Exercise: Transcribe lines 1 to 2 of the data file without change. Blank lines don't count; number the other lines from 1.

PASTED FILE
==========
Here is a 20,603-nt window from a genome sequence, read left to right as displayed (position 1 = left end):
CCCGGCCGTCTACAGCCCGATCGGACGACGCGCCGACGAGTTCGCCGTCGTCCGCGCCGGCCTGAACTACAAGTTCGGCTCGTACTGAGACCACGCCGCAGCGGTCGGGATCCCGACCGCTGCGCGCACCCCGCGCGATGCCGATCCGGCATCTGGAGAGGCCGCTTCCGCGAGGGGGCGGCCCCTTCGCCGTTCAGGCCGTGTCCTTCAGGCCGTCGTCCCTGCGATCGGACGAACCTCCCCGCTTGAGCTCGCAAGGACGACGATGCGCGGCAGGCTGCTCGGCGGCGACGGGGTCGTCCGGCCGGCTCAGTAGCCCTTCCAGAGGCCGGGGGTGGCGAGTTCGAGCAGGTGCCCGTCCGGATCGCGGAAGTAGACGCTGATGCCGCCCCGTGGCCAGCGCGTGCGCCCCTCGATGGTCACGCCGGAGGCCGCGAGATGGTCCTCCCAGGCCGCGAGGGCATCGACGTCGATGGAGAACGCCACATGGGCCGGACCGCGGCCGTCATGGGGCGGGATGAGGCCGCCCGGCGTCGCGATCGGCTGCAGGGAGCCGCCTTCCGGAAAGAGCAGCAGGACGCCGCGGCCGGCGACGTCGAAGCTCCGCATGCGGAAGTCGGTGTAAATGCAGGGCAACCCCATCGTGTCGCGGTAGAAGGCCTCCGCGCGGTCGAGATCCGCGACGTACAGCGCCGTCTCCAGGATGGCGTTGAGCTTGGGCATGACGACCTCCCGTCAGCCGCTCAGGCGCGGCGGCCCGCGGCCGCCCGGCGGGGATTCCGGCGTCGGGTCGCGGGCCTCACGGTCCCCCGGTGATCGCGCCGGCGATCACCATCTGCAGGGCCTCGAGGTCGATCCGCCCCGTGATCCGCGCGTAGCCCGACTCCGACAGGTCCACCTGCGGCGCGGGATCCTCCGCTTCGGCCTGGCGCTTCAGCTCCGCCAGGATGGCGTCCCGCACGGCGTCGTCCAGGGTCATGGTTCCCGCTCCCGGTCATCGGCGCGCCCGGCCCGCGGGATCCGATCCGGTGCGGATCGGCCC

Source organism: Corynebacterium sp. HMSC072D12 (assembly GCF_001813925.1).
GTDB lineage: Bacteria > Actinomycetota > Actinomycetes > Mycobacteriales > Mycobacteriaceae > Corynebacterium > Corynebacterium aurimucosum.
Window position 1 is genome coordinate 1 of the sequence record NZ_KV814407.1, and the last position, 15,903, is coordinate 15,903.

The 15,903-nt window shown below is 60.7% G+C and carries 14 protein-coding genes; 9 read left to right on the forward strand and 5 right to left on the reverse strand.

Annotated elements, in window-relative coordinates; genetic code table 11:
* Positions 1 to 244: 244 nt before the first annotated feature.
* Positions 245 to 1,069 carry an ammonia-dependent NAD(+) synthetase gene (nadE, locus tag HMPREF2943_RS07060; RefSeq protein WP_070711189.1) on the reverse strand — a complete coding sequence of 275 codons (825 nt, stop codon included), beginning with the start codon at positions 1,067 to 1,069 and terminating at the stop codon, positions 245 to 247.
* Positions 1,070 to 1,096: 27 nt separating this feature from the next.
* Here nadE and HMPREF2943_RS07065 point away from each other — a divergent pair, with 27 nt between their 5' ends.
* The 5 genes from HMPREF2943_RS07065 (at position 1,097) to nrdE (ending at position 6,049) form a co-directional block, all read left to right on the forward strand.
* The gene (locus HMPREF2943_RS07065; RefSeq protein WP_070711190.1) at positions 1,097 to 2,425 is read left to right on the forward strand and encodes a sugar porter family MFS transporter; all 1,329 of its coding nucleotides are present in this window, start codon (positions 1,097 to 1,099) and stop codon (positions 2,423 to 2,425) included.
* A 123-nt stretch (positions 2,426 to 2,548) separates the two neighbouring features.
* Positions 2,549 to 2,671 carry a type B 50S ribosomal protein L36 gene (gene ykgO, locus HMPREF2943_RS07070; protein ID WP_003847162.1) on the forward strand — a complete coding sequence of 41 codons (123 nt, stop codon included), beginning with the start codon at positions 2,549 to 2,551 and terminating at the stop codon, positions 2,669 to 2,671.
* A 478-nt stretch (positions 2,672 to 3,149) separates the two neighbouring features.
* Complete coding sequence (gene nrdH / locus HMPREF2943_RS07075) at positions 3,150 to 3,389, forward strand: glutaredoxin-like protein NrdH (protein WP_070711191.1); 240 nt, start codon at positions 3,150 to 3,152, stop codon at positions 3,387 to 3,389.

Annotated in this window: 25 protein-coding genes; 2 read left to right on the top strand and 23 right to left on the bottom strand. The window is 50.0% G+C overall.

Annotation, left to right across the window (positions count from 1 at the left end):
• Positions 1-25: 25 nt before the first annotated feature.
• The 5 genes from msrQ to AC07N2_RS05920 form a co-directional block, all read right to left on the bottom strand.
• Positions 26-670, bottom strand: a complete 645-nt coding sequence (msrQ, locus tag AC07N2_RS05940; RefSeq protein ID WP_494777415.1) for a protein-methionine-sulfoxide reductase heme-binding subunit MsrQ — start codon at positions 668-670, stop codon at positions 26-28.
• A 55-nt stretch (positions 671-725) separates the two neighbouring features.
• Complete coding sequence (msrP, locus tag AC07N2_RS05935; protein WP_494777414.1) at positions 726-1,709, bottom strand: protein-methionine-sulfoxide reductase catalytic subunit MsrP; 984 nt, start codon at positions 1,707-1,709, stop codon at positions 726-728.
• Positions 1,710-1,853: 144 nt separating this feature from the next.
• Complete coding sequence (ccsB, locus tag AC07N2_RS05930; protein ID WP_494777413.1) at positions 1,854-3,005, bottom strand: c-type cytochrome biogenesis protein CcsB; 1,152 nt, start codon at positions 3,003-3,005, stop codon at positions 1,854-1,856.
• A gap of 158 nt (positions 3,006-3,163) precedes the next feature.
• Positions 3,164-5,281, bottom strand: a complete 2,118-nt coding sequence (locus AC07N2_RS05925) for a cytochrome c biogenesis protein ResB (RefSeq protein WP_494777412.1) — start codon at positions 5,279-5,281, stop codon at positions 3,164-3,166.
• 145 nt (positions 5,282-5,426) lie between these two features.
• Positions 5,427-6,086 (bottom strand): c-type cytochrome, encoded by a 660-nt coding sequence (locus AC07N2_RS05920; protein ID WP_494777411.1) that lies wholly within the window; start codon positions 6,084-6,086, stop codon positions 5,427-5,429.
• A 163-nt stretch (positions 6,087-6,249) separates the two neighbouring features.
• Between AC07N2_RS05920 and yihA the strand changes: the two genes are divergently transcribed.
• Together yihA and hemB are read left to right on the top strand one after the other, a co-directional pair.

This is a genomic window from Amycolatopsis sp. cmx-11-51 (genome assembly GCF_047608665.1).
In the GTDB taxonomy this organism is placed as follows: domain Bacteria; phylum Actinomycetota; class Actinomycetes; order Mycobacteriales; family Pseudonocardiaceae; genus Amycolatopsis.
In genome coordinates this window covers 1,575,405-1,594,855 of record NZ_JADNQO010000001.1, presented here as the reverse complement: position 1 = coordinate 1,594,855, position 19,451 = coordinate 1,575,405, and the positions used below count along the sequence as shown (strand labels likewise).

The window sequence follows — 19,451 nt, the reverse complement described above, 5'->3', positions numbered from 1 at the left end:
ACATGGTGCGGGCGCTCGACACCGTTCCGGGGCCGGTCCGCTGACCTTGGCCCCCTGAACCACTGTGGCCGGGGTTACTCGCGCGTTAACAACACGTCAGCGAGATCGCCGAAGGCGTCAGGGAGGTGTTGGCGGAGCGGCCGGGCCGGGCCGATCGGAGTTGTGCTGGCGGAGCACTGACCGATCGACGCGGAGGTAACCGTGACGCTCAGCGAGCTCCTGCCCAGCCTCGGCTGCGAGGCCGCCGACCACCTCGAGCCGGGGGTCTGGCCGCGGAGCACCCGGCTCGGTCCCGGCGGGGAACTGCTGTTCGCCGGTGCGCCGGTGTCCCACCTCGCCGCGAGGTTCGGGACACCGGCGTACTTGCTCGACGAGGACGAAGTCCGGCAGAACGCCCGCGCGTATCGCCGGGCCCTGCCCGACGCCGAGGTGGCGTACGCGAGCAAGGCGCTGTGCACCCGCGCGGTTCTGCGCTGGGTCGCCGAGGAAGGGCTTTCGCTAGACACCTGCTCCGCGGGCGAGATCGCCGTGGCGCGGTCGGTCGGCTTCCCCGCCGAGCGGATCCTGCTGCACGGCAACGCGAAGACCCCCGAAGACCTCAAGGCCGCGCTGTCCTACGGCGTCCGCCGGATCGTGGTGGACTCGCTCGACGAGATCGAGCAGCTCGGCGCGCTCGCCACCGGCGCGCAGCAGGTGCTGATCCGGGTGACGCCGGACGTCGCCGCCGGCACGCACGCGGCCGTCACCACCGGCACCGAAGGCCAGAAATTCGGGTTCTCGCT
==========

Here is a 20,603-nt window from a genome sequence, read left to right as displayed (position 1 = left end):
CCCGGCCGTCTACAGCCCGATCGGACGACGCGCCGACGAGTTCGCCGTCGTCCGCGCCGGCCTGAACTACAAGTTCGGCTCGTACTGAGACCACGCCGCAGCGGTCGGGATCCCGACCGCTGCGCGCACCCCGCGCGATGCCGATCCGGCATCTGGAGAGGCCGCTTCCGCGAGGGGGCGGCCCCTTCGCCGTTCAGGCCGTGTCCTTCAGGCCGTCGTCCCTGCGATCGGACGAACCTCCCCGCTTGAGCTCGCAAGGACGACGATGCGCGGCAGGCTGCTCGGCGGCGACGGGGTCGTCCGGCCGGCTCAGTAGCCCTTCCAGAGGCCGGGGGTGGCGAGTTCGAGCAGGTGCCCGTCCGGATCGCGGAAGTAGACGCTGATGCCGCCCCGTGGCCAGCGCGTGCGCCCCTCGATGGTCACGCCGGAGGCCGCGAGATGGTCCTCCCAGGCCGCGAGGGCATCGACGTCGATGGAGAACGCCACATGGGCCGGACCGCGGCCGTCATGGGGCGGGATGAGGCCGCCCGGCGTCGCGATCGGCTGCAGGGAGCCGCCTTCCGGAAAGAGCAGCAGGACGCCGCGGCCGGCGACGTCGAAGCTCCGCATGCGGAAGTCGGTGTAAATGCAGGGCAACCCCATCGTGTCGCGGTAGAAGGCCTCCGCGCGGTCGAGATCCGCGACGTACAGCGCCGTCTCCAGGATGGCGTTGAGCTTGGGCATGACGACCTCCCGTCAGCCGCTCAGGCGCGGCGGCCCGCGGCCGCCCGGCGGGGATTCCGGCGTCGGGTCGCGGGCCTCACGGTCCCCCGGTGATCGCGCCGGCGATCACCATCTGCAGGGCCTCGAGGTCGATCCGCCCCGTGATCCGCGCGTAGCCCGACTCCGACAGGTCCACCTGCGGCGCGGGATCCTCCGCTTCGGCCTGGCGCTTCAGCTCCGCCAGGATGGCGTCCCGCACGGCGTCGTCCAGGGTCATGGTTCCCGCTCCCGGTCATCGGCGCGCCCGGCCCGCGGGATCCGATCCGGTGCGGATCGGCCC